Reserving reference signals may mitigate reference signal contamination and may thus provide better channel estimates and precoding gain. However, reserving reference signals consumes reference signal resources, which cannot be allocated to other users. As such, the allocation may be performed in a manner which seeks a fair and optimum performance for both UEs 12 of the first type (e.g. UAV-UEs) and UEs 14 of the second type (e.g. GUEs). For instance, the serving base station 10-1 may solve an optimization problem in order to determine the allocation. This may take a number of factors into account. For example, the optimization problem may take into account the number of threatening UEs 12 (for instance with respect to the number of available orthogonal pilot signals). The number of threatening UEs 12 may be the number determined by the serving base station 10-1 or may include the total number detected by the serving base station 10-1 and other base stations 10-2 to 10-n within a particular geographic area. For the latter case, as will be discussed below, the base stations within a particular geographic area may communicate to one another information regarding threatening UEs that have been detected. The optimisation problem may also take into account a channel coherence time for the threatening UEs, which is indicative of the frequency with which the channel needs to be estimated using reference signals. The channel coherence time (the time for which the channel conditions remain approximately constant) for the threatening UEs may be dependent on a number of factors including, but of course not limited to, the speed of the UE and the traffic dynamics. The coherence time for the threatening UEs may be taken into account because the more frequently a channel needs to be estimated using reference signals, the higher the overhead caused by reserving reference signals for threatening UAVs. In some examples, one or more of the coherence bandwidth and a priority of the threatening UE with respect to the non-threatening may additionally or alternatively be taken into account in the optimisation problem. In operation 3A-5, the serving base station 10-1 identifies one or more other base stations 10-2 to 10-n in the area to notify regarding the reserved reference signals. The other base stations may be identified in a number of different ways, examples of which are described below.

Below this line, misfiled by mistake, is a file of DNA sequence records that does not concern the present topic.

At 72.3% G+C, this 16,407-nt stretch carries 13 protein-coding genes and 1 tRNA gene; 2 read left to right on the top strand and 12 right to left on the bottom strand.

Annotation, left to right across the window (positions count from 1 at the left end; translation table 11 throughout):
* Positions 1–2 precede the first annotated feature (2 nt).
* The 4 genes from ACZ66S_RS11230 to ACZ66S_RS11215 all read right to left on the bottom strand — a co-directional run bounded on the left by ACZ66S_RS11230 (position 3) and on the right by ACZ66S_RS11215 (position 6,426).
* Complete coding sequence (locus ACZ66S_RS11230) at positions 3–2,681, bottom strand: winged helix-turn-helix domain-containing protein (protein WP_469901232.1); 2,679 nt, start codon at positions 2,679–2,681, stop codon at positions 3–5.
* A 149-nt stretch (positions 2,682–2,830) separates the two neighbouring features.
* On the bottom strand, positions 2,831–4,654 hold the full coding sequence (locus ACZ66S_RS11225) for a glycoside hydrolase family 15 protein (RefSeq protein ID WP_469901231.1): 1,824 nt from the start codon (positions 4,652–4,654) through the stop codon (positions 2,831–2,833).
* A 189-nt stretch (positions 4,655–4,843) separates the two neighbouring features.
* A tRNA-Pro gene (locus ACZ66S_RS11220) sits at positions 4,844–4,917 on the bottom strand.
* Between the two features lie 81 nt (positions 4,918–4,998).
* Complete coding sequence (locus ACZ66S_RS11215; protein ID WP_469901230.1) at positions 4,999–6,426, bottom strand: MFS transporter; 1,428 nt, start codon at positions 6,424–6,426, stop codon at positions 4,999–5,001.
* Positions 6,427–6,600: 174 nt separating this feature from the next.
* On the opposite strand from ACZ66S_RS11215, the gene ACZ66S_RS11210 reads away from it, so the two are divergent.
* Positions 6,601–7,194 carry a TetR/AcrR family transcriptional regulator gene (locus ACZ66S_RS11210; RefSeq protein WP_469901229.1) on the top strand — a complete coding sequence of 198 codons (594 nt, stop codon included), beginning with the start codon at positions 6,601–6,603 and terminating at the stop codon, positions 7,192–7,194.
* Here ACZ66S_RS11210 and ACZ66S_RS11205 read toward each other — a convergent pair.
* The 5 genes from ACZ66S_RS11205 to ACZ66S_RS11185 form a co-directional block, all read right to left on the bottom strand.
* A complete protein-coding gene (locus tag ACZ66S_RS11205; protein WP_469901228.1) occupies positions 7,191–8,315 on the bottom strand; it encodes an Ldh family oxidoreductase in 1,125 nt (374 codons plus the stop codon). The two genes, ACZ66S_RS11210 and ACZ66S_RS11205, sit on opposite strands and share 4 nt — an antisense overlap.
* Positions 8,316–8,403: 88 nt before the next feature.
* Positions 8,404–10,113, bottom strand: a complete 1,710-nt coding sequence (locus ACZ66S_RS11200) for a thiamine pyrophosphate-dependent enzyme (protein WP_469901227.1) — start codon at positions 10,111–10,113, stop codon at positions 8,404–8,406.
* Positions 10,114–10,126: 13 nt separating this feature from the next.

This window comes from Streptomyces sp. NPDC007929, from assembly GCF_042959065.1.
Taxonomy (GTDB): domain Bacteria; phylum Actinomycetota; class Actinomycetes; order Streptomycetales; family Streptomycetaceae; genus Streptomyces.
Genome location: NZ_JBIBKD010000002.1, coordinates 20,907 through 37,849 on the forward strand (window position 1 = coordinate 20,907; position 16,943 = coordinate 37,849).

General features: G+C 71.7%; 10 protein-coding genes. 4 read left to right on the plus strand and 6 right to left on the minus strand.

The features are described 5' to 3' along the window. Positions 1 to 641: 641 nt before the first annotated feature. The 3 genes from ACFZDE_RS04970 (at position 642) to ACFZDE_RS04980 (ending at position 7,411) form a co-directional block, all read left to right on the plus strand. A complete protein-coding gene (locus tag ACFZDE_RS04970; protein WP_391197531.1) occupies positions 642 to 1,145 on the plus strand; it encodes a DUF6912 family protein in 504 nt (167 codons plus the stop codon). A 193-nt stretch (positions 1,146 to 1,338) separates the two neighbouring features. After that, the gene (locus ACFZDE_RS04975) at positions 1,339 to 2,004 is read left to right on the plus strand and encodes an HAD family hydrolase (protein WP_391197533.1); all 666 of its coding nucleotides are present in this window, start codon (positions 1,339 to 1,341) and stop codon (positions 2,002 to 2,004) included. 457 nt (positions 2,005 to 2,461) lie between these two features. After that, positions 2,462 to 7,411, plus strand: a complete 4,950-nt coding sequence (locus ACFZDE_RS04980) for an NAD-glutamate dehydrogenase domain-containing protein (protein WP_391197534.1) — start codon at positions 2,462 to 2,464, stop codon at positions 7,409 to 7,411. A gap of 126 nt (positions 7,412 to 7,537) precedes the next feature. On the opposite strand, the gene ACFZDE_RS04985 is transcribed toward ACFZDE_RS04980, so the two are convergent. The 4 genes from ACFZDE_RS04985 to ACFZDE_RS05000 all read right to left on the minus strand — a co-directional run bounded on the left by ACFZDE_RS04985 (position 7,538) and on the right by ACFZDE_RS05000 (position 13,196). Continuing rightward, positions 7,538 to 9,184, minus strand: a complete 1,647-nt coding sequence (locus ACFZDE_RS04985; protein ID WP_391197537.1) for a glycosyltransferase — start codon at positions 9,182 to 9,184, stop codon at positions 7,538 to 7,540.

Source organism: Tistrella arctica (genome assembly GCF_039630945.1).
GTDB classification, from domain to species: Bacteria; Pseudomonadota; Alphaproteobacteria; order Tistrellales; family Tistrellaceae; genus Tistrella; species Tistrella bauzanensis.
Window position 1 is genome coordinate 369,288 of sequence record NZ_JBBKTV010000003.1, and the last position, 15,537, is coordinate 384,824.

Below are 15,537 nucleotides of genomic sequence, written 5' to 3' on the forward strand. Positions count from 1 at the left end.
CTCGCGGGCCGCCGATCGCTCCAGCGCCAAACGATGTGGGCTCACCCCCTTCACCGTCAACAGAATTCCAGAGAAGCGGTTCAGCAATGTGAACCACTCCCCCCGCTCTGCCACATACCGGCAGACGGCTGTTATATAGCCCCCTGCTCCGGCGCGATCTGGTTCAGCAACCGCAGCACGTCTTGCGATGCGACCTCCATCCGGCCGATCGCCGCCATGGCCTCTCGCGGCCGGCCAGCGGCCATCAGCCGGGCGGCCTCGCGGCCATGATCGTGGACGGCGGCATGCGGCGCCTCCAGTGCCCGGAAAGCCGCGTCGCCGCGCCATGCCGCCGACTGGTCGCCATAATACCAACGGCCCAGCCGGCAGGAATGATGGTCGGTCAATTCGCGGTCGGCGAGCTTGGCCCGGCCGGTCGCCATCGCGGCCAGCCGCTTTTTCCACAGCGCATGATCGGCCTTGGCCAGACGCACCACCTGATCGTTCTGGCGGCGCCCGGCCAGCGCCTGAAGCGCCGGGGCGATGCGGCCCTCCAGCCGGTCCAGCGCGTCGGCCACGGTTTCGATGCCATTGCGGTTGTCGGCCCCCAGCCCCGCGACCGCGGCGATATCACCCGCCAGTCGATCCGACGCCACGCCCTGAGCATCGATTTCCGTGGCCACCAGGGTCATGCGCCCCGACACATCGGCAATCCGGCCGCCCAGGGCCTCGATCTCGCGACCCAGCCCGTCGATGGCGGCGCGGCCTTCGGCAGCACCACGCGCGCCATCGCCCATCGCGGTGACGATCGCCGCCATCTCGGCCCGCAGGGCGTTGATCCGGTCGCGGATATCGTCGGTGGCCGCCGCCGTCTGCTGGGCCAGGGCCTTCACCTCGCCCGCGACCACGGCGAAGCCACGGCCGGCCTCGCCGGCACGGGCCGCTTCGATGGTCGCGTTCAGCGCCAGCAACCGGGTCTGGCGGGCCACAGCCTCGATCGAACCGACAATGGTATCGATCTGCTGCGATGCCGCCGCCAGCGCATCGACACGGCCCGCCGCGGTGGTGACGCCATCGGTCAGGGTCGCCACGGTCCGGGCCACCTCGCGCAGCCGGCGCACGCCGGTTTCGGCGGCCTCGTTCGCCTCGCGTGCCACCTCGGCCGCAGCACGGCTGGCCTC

In some examples, the other base stations 10-2 to 10-n may be identified based on one or more measurement reports received from the threatening UE 12. The measurement reports may be indicative of the strength of signals received by the threatening UE 12 from base stations other than the serving base station. For instance, the measurement reports may include any one or more of reference signal received power (RSRP) measurements, received signal strength indicator (RSSI) measurements, and reference signal received quality (RSRQ) measurements. In such examples, the serving base station 10-1 may identify those other base stations for which the RSRP (or either of the RSSI and RSRQ) measurement received from the threatening UE 12 is above a certain threshold.